Cornwall based sailing star - Sir Ben Ainslie - has triumphed in the first round of the America's Cup World Series - after racing was called off because of bad weather.
It's the first time the sailing competition has taken place in the UK since 1851 - and yesterday he came from behind to win the race in front of a packed Portsmouth harbour.
Torrential downpours meant today's event had to be cancelled.
Yesterday the Duchess of Cambridge and the Prince of Wales paid a visit on the second day of the opening leg.
The Duke and Duchess of Cambridge's day supporting sailor Sir Ben Ainslie and his crew in the America's Cup World Series was blown off course by bad weather.
Parts of William and Kate's itinerary had to cancelled and new venues found for other events after heavy rain and blustery conditions swept into Portsmouth.
Sir Ben, the most successful sailor in Olympic history, is due to skipper his team on the second day of the opening leg of the World Series but it's been confirmed that racing has been abandoned for the day.
After being forced to return to dry land, Sir Ben said: "The English summer, you just can't count on it.
"Yesterday was the most amazing day of my sailing career. There were so many people out, everyone had a fantastic time.
"Today was a shame but we will get that sorted out and book the weather in for next year."
The royal couple had hoped to watch the first of two races from a boat but this was cancelled along with a tour of a festival site as the ground was waterlogged.
William and Kate left their children - Prince George and Princess Charlotte - in the care of their personal staff to travel to the south coast for the event.
The Duchess, who is a keen sailor, joined Sir Ben in June last year when he formally launched Britain's bid to win the America's Cup for the first time.
Points collected during the World Series determine who will challenge the US for the America's Cup which will be staged in Bermuda in 2017.
Sir Ben is off to a flying start after his crew clinched a win and a second place during the two races staged yesterday in front of thousands of spectators.
22-year-old solo sailor Robin Elsey has won the Solitaire du Figaro Rookie division.
The sailor, from Truro, crossed the line in the early hours of this morning to secure the title, finishing 15th overall of 39 boats.
Robin is just the second British skipper to have achieved this - Jack Bouttell was the first in 2013, where Jack finished 10th - another amazing result.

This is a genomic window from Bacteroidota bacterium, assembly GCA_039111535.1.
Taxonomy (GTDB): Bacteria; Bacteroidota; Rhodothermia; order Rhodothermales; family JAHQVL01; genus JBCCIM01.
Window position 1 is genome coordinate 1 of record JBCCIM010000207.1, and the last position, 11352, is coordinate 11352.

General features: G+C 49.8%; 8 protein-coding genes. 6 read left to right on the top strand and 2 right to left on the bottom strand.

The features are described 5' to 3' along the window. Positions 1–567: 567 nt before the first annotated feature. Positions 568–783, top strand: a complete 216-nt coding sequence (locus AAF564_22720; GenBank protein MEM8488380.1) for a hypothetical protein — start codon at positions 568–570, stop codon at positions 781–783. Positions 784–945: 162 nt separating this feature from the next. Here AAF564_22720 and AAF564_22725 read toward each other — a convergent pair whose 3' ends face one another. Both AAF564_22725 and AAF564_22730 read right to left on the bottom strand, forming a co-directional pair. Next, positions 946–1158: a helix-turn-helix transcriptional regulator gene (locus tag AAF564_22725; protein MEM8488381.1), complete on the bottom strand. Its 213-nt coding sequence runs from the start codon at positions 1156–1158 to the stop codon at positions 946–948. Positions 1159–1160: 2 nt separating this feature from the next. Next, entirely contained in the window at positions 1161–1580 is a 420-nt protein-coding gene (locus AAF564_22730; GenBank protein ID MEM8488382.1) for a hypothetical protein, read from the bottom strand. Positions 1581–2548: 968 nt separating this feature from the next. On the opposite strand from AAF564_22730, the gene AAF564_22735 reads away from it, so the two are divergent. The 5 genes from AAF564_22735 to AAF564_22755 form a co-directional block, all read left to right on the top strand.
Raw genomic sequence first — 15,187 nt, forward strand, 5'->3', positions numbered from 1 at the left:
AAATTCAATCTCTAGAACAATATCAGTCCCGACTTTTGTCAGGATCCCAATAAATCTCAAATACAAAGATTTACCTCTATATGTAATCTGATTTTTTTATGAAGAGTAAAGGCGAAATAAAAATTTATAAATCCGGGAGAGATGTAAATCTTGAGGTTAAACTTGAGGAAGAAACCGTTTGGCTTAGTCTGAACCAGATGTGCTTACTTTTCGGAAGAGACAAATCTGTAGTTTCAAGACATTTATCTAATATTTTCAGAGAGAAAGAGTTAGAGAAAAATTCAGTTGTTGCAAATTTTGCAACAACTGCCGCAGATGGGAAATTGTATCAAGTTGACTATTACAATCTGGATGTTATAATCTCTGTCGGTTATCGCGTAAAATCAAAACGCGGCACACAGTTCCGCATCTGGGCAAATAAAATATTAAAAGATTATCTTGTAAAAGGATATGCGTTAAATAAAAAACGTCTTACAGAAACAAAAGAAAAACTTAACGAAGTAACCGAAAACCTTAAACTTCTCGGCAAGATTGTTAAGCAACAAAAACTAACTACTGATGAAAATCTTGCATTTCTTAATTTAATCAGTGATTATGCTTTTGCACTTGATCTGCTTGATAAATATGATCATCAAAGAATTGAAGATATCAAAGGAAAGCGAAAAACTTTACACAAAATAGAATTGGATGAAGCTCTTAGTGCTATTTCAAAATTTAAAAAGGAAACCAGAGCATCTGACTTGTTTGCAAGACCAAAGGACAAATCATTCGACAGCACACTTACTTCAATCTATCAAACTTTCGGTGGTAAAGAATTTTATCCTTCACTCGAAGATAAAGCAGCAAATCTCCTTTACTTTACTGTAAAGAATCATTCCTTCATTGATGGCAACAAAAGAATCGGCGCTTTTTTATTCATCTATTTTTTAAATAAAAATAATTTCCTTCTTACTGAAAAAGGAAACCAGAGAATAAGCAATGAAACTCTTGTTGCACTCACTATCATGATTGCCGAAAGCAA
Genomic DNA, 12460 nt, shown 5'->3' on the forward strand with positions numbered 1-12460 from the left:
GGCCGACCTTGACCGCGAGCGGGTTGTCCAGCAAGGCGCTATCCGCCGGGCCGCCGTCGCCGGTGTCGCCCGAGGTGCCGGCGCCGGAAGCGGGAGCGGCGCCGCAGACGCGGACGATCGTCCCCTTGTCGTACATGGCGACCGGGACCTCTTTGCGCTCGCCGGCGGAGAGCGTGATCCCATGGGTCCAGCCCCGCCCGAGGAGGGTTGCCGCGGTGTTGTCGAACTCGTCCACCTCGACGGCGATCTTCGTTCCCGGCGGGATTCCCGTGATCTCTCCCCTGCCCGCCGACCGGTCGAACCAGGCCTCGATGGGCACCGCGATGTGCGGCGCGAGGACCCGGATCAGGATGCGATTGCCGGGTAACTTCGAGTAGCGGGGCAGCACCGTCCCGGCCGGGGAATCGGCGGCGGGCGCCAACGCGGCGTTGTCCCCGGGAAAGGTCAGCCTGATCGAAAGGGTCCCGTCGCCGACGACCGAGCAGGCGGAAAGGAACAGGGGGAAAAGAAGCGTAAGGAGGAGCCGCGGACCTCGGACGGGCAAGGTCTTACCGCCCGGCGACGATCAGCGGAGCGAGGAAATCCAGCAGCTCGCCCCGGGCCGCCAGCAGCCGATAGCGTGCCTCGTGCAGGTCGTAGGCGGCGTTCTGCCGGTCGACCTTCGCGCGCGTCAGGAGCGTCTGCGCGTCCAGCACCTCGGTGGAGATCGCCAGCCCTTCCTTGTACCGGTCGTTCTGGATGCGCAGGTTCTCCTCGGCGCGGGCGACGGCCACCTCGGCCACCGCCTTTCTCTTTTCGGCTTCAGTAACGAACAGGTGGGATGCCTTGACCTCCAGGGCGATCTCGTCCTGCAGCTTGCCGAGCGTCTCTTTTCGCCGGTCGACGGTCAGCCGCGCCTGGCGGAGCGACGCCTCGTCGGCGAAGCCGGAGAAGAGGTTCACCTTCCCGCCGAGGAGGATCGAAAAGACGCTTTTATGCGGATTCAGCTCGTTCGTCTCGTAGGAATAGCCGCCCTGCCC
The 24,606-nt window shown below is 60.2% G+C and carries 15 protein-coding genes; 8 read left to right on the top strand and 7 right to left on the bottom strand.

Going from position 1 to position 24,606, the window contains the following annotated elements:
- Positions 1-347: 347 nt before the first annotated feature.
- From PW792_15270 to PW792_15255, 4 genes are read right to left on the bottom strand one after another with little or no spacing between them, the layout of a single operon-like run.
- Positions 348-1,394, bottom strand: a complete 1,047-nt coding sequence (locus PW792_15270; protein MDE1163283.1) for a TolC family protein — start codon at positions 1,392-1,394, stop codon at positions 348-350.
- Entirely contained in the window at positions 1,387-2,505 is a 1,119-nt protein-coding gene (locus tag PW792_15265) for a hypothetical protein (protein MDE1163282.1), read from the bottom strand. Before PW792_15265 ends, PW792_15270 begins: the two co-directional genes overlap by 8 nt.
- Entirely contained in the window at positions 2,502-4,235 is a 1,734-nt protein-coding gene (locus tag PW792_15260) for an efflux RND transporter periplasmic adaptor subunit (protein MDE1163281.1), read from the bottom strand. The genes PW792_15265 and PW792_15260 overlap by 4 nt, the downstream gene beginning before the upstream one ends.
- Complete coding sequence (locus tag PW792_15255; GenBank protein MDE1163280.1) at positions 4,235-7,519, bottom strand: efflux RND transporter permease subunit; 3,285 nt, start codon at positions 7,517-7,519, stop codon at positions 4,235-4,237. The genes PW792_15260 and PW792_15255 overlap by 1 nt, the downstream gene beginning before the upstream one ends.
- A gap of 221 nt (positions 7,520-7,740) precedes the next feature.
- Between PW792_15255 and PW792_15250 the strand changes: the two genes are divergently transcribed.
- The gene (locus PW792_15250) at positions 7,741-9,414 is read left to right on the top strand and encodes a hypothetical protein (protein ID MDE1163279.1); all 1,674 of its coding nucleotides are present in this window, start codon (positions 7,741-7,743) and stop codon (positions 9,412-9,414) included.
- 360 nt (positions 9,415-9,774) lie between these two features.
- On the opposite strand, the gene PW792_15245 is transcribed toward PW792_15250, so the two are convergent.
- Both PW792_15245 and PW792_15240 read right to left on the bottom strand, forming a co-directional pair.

Exmouth sailor Sam Matson finished Leg 4 from Torbay to Dieppe in 10th, to see him go 13th overall - one position up from last year. Another great result.
Robin gave his thoughts on the race to the gathering crowd on the docks in Dieppe.
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A global sailing event held in memory of Dorset sailor Andrew "Bart" Simpson has been declared a world record.
More than 30,000 people from 60 countries took part in 'Bart's Bash', which was held to raise money for his Foundation.
The Olympic gold medallist from Sherborne died in 2013 while training for the America's Cup.
Sir Ben Ainslie has announced his plans to bring the America's Cup trophy to Britain.
The four-time Olympic gold medallist, who grew up in Cornwall, helped Team Oracle USA to victory last year. He is now building a British team but admits he is uncertain whether he will be in the crew for the competition in 2017.
17-year-old Natasha Lambert has already sailed the channel, and is now sailing from the Isle of Wight to South Wales. Her dad, Gary, was an electrician. He taught himself sailing and electronics to convert the 21ft yacht, 'Miss Isle', for his daughter.
Natasha's sailing coach is onboard, but only as a passenger. He only steps in to reef the sails when it gets too blowy.
Her sailing is just fine actually, we've made it here so that shows it must be good enough. I will admit I take every opportunity to add a little bit of value if I can, a bit of coaching, and see if we can improve what she's doing while we're out on the water. But at the same time we're making passages, clocking up miles so there's an element of relaxing into to it, looking at the scenery and making sure the boat is ticking over.
Natasha discovered a passion for sailing on a visit to the Calvert Trust. She's raising money for the RNLI, the Royal Yacht Association Trust, and round-the-world record breaker Ellen MacArthur's Cancer Trust.
A Devon sailor is preparing for the next leg of the Solitaire Du Figaro race after becoming the first Brit to cross the line in Plymouth yesterday evening.
Sam Matson, who comes from Ottery St Mary, was twelfth home in the gruelling cross channel race. It's his first time racing the Solitaire.
Olympic Modern Pentathlete Heather Fell is preparing to undertake a very different sporting challenge - the Clipper Round the World Yacht Race.
Fell, who's from Tavistock, won a silver medal for Great Britain at the Beijing Games and only recently retired. Now she's joining a crew for the remainder of the dangerous circumnavigation after a crash course in sailing.
A verdict of accidental death has been recorded at the inquest of Dorset sailor Andrew Simpson, who died during training for the America's Cup a year ago.
The Olympic gold medallist became trapped under the hull of his catamaran off San Francisco.